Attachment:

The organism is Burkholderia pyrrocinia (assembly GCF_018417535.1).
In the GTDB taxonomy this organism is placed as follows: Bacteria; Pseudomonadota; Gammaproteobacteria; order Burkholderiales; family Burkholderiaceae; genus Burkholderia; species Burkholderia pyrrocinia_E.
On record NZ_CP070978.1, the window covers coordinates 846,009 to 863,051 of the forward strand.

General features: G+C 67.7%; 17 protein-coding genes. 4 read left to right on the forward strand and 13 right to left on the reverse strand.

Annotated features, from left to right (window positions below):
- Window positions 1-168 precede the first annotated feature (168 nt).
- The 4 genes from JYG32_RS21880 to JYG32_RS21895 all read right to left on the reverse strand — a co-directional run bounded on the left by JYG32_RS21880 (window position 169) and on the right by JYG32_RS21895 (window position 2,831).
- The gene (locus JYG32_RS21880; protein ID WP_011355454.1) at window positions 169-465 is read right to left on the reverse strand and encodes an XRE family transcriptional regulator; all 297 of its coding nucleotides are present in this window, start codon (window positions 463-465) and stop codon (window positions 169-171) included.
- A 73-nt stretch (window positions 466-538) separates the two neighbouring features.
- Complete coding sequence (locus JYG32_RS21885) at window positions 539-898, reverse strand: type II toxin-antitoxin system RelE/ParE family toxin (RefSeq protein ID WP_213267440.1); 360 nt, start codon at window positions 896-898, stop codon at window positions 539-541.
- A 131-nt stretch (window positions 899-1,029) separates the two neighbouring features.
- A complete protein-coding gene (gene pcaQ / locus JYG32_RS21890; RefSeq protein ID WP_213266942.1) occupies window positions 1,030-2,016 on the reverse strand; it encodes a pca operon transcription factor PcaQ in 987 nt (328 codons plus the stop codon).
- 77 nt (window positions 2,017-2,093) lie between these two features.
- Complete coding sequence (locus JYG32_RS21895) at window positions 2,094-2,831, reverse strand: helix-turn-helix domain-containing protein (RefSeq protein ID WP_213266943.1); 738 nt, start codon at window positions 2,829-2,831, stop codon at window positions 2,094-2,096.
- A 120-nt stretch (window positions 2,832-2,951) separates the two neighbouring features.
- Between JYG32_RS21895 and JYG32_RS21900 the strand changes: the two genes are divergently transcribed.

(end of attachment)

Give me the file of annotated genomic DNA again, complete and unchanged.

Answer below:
The organism is Burkholderia pyrrocinia (assembly GCF_018417535.1).
In the GTDB taxonomy this organism is placed as follows: Bacteria; Pseudomonadota; Gammaproteobacteria; order Burkholderiales; family Burkholderiaceae; genus Burkholderia; species Burkholderia pyrrocinia_E.
On record NZ_CP070978.1, the window covers coordinates 846,009 to 863,051 of the forward strand.

General features: G+C 67.7%; 17 protein-coding genes. 4 read left to right on the forward strand and 13 right to left on the reverse strand.

Annotated features, from left to right (window positions below):
- Window positions 1-168 precede the first annotated feature (168 nt).
- The 4 genes from JYG32_RS21880 to JYG32_RS21895 all read right to left on the reverse strand — a co-directional run bounded on the left by JYG32_RS21880 (window position 169) and on the right by JYG32_RS21895 (window position 2,831).
- The gene (locus JYG32_RS21880; protein ID WP_011355454.1) at window positions 169-465 is read right to left on the reverse strand and encodes an XRE family transcriptional regulator; all 297 of its coding nucleotides are present in this window, start codon (window positions 463-465) and stop codon (window positions 169-171) included.
- A 73-nt stretch (window positions 466-538) separates the two neighbouring features.
- Complete coding sequence (locus JYG32_RS21885) at window positions 539-898, reverse strand: type II toxin-antitoxin system RelE/ParE family toxin (RefSeq protein ID WP_213267440.1); 360 nt, start codon at window positions 896-898, stop codon at window positions 539-541.
- A 131-nt stretch (window positions 899-1,029) separates the two neighbouring features.
- A complete protein-coding gene (gene pcaQ / locus JYG32_RS21890; RefSeq protein ID WP_213266942.1) occupies window positions 1,030-2,016 on the reverse strand; it encodes a pca operon transcription factor PcaQ in 987 nt (328 codons plus the stop codon).
- 77 nt (window positions 2,017-2,093) lie between these two features.
- Complete coding sequence (locus JYG32_RS21895) at window positions 2,094-2,831, reverse strand: helix-turn-helix domain-containing protein (RefSeq protein ID WP_213266943.1); 738 nt, start codon at window positions 2,829-2,831, stop codon at window positions 2,094-2,096.
- A 120-nt stretch (window positions 2,832-2,951) separates the two neighbouring features.
- Between JYG32_RS21895 and JYG32_RS21900 the strand changes: the two genes are divergently transcribed.